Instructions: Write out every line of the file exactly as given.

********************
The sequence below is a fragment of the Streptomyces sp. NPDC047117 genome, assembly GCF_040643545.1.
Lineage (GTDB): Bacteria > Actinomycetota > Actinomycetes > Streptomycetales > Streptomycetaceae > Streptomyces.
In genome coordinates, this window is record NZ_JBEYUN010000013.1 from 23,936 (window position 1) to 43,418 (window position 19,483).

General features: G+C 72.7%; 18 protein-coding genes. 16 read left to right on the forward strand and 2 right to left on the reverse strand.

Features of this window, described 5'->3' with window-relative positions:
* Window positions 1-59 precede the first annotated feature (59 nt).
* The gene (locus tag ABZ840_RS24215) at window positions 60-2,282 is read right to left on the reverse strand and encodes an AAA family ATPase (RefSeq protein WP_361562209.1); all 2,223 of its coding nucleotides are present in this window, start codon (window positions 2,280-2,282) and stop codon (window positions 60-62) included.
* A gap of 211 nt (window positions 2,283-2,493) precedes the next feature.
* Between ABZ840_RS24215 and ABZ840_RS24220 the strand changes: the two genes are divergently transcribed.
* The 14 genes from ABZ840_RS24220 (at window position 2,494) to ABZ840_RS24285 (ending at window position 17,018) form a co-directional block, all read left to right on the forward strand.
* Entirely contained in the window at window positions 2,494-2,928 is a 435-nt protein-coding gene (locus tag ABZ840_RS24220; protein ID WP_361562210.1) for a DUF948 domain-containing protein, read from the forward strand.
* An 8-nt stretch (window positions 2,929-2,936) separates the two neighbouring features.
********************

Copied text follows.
The sequence below is a fragment of the Streptomyces sp. NPDC047117 genome, assembly GCF_040643545.1.
Lineage (GTDB): Bacteria > Actinomycetota > Actinomycetes > Streptomycetales > Streptomycetaceae > Streptomyces.
In genome coordinates, this window is record NZ_JBEYUN010000013.1 from 23,936 (window position 1) to 43,418 (window position 19,483).

General features: G+C 72.7%; 18 protein-coding genes. 16 read left to right on the forward strand and 2 right to left on the reverse strand.

Features of this window, described 5'->3' with window-relative positions:
* Window positions 1-59 precede the first annotated feature (59 nt).
* The gene (locus tag ABZ840_RS24215) at window positions 60-2,282 is read right to left on the reverse strand and encodes an AAA family ATPase (RefSeq protein WP_361562209.1); all 2,223 of its coding nucleotides are present in this window, start codon (window positions 2,280-2,282) and stop codon (window positions 60-62) included.
* A gap of 211 nt (window positions 2,283-2,493) precedes the next feature.
* Between ABZ840_RS24215 and ABZ840_RS24220 the strand changes: the two genes are divergently transcribed.
* The 14 genes from ABZ840_RS24220 (at window position 2,494) to ABZ840_RS24285 (ending at window position 17,018) form a co-directional block, all read left to right on the forward strand.
* Entirely contained in the window at window positions 2,494-2,928 is a 435-nt protein-coding gene (locus tag ABZ840_RS24220; protein ID WP_361562210.1) for a DUF948 domain-containing protein, read from the forward strand.
* An 8-nt stretch (window positions 2,929-2,936) separates the two neighbouring features.